Eric Schmidt says Google is a country, not a company

Eric Schmidt, the chairman of Go Ogle, was in Oxford yesterday, speaking at the Sheldonian about goodness knows what. It was probably attended by ass lickers, big time.

Beware geeks bearing GIFs. Or jifs

Steve Wilhite, the inventor of the GIF file format, caused controversy by declaring the file format should properly be pronounced 'jif' - but this has been refuted by the chief editor of the Oxford English Dictionary.

This 3D printer builds synthetic human tissue

Oxford University scientists have demonstrated that a custom-built programmable 3D printer can create materials with several of the properties of living tissues.

Solar powered trash can munches up stuff

A solar powered trash can which automatically detects when it's full and crushes the waste inside has been saving US taxpayers cash.

Who will be the next JK Rowling?

There's so many writers in the world who would love JK Rowling's level of success with Harry Potter.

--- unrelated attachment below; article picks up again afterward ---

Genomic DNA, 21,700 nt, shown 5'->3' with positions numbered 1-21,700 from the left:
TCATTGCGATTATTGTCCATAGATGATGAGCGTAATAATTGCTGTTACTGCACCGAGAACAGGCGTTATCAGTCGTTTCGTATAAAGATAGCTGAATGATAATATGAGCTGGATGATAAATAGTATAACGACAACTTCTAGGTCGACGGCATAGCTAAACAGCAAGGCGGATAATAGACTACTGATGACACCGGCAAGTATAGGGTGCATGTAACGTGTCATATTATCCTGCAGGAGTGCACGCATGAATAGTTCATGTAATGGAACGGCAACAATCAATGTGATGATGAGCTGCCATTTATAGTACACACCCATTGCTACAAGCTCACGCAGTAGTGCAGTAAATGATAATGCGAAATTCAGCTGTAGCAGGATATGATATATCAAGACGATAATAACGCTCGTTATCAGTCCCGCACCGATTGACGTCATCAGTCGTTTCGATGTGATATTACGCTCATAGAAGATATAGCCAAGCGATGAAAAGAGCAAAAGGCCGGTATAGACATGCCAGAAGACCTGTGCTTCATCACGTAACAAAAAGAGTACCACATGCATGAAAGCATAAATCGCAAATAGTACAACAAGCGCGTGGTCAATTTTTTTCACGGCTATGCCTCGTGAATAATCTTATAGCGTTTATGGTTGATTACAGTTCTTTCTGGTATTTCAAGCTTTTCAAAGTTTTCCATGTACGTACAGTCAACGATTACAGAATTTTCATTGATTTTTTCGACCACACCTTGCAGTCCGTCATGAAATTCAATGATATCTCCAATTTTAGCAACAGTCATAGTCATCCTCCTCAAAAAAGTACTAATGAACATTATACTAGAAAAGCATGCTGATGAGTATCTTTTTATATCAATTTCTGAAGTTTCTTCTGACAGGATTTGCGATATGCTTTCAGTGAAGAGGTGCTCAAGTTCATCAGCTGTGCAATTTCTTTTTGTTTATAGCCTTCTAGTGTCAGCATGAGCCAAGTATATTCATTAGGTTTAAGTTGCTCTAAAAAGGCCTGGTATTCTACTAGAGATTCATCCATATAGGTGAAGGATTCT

Actually, writer or not, who wouldn't love to be a billionaire?

Big Brother is now in taxis

The United States isn’t the only industrial power whose government is based around constant surveillance of their citizens. In the city of Oxford, English residents will have to deal with Big Brother every time they want to get a taxi.

Lab-grown meat could slash greenhouse emissions

Growing meat in the lab using tissue engineering techniques could cut the associated greenhouse gas emissions by 96 percent, say University of Oxford and University of Amsterdam scientists.

Black holes spinning faster and faster

Many giant black holes in the centre of galaxies are spinning faster than at any time in the history of the universe, and may have been set in motion comparatively recently, new research shows.

All viruses may be stowaways within our DNA

All viruses, including relatives of HIV and Ebola, could potentially be 'stowaways' transmitted from generation to generation for millions of years, according to new research.

Tetris cures flashbacks where other games don't

Tetris appears to have a unique ability to reduce unpleasant flashbacks, Oxford University scientists have found. While the discovery probably won't lead to teams of medics rushing to disaster scenes clutching games consoles, it could have implications for the treatment of post-traumatic stress disorder.